Demonstrate need for additional program development resources, e.g. staff, budget, support from other community agencies, etc
Support professional development and accreditation programs
Using the Incident Command Structure
The Incident Command System in use today is an outgrowth of California’s FIRESCOPE program developed in the 1970s to improve management of large wildfires.
It was designed to provide a commonly accepted management structure that would result in better decisions and more effective use of available resources.
It was specifically designed for incidents that involve many local, state, and federal agencies and multiple political jurisdictions.
Incident Action Plan
Span Of Control
Unity of Command
Common ICS Terminology
Operations, Intelligence, Logistics, and Finance.
Functions pre-designated and named for the ICS.
Refers to the combination of personnel and equipment used in response and recovery.
Common identifiers used for those facilities in and around the incident area which will be used during the course of the incident. These facilities include the command center, staging areas, etc.
ICS's organizational structure is modular.
As the need arises, functional areas may be developed.
Several branches may be established.
Structure based upon the needs of the incident.
One individual can simultaneously manage all major functional areas in some cases.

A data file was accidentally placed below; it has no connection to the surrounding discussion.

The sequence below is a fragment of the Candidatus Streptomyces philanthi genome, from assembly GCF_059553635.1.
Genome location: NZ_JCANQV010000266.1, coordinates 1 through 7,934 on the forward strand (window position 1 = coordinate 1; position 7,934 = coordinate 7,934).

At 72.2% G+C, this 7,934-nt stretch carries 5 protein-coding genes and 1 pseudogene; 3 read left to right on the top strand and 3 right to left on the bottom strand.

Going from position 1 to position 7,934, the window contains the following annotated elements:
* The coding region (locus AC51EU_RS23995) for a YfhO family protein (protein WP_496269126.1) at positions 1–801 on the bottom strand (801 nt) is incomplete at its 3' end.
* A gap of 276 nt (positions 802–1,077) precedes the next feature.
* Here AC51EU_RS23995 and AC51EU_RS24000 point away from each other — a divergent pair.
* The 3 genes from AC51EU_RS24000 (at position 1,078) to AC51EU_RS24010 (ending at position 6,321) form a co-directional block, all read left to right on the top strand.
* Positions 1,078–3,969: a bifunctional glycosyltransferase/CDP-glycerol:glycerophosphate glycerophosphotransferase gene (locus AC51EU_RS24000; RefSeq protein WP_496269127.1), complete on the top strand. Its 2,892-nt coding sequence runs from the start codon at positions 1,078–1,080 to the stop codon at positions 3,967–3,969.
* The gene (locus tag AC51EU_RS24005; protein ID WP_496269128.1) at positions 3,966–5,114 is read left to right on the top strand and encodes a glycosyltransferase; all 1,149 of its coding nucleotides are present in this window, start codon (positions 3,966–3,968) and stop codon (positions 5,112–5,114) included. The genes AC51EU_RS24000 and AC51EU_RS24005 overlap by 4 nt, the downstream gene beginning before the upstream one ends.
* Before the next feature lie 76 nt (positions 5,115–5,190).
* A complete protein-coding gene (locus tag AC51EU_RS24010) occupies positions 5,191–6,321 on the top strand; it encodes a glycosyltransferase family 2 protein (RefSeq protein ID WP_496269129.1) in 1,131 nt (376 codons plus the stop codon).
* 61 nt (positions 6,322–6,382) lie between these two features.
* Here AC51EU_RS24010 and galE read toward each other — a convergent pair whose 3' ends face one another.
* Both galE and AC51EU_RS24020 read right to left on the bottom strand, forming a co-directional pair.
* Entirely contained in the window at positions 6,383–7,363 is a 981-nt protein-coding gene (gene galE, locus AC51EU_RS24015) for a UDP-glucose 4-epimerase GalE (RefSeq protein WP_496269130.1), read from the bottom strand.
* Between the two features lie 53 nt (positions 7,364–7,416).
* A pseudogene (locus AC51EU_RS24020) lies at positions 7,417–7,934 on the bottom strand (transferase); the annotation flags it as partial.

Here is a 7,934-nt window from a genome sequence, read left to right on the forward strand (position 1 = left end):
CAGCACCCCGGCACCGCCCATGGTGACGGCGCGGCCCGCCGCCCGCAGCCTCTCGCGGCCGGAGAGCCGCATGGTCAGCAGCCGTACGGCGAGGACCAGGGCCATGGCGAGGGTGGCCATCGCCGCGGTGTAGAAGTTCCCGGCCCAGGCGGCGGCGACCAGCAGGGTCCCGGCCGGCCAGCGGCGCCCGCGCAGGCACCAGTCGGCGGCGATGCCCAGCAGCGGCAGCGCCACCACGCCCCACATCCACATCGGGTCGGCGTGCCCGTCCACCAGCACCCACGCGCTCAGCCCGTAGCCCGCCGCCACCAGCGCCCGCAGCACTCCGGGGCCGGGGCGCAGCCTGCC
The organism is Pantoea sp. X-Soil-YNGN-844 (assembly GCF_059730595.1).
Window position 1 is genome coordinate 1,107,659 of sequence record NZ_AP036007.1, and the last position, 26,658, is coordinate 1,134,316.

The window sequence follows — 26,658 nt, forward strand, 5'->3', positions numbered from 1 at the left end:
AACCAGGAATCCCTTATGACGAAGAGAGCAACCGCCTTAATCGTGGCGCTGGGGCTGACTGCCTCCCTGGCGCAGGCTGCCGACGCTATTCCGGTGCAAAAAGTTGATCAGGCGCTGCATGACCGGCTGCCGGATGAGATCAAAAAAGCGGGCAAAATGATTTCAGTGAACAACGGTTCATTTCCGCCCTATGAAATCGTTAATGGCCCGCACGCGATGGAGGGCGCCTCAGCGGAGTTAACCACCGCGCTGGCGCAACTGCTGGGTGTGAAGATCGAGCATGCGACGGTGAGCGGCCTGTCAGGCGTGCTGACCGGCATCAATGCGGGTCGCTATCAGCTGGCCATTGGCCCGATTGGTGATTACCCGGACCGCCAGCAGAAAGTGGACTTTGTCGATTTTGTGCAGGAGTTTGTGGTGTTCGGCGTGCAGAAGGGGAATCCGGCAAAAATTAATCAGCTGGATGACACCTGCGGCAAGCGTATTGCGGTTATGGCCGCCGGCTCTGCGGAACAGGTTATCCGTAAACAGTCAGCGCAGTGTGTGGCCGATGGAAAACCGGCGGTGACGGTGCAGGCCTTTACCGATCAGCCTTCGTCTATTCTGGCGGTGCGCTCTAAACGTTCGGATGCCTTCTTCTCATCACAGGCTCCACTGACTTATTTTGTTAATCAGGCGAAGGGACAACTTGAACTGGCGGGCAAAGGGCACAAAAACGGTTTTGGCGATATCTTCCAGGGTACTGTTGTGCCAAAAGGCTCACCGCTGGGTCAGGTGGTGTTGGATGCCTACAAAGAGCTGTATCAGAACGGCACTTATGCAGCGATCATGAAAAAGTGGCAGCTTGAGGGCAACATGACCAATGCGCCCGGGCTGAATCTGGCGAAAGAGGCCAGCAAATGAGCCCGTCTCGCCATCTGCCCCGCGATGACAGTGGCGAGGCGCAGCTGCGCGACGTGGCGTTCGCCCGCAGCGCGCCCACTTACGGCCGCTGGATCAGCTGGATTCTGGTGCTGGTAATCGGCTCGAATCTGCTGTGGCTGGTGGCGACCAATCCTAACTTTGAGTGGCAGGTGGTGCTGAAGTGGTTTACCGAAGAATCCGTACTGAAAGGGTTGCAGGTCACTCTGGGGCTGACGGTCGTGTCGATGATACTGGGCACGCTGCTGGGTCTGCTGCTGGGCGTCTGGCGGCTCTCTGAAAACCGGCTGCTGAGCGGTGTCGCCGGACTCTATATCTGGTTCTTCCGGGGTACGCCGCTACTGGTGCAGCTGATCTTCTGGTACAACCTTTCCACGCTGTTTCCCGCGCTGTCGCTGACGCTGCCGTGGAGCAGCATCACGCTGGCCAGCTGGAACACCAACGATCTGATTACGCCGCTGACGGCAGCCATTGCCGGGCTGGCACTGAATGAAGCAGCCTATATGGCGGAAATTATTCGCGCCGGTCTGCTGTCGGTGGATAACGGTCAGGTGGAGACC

If more areas require independent management, someone must be responsible for that area.
Typical EOC Organization Emergency Response and Recovery Teams
Cisco’s EOC Based on the Incident Command System
In Charge At The Incident
Assigned By Responsible Jurisdiction Or Agency
May Have One Or More Deputy Incident Commanders
May Assign Personnel For Command Staff & General Staff
Manages the EOC - not the incident
Makes sure everything is working
Maintains a safe environment
Facilitates and coordinates
EOC Staff Members
Check-in with the EOC Manager.
Review the situation report (sit reps) and incident logs.
Make sure that your name is listed on the current EOC organization chart.
Review the staff Operating Guide (SOG) and set up your work station.
Start an incident log which details your actions (chronologically.)
Ready to Roll?
Keys to Success
Vulnerabilities Clearly Identified
Comprehensive Plan in Place
Plan Understood, Communicated and Updated
Lead a top-notch team
Update risk/threat assessments
Assess all hazards and risks
Complete and test contingency plans
Design a robust Command Center
Drill the Command Center
Implement a system for command, control, communication, and intelligence
The Challenge of Coordination
Event Information Tracking
1. Stakeholder notices possible disruption
2. Alert message sent to the Command Center
3. Alert message evaluated by response managers
4. Incident Log opened to track each event
5. SOPs implemented using checklists
6. Tasks assigned according to plan
7. Resource allocation tracked in log
8. Task performance tracked in log
9. Status briefings and updates to stakeholders
External Your Organization Command Center Organization Emergency Response Teams Post to Operations Log Task Assigned Executive Briefing Incident Response Mgm’t Plan Response Tasking Task Tracking Stake-holders Public Public Relations Executive Group Contingency Plan Activated SOP Checklist Activated Procedures Implemented Teams Deployed Personnel Resources Assigned Resources Performance Tracked Incident Established Emergency Input Command Center Information Flow Employee Customer Contractor Call Center ERT State/Fed Govt. Local Govt. Supplier Other Businesses Vendor
The Ideal Information System
Easy to use and robust information and decision management system
Central command and control
Early alert communications function
Event tracking and logging
SOP and automated check lists
Documentation of response actions for due diligence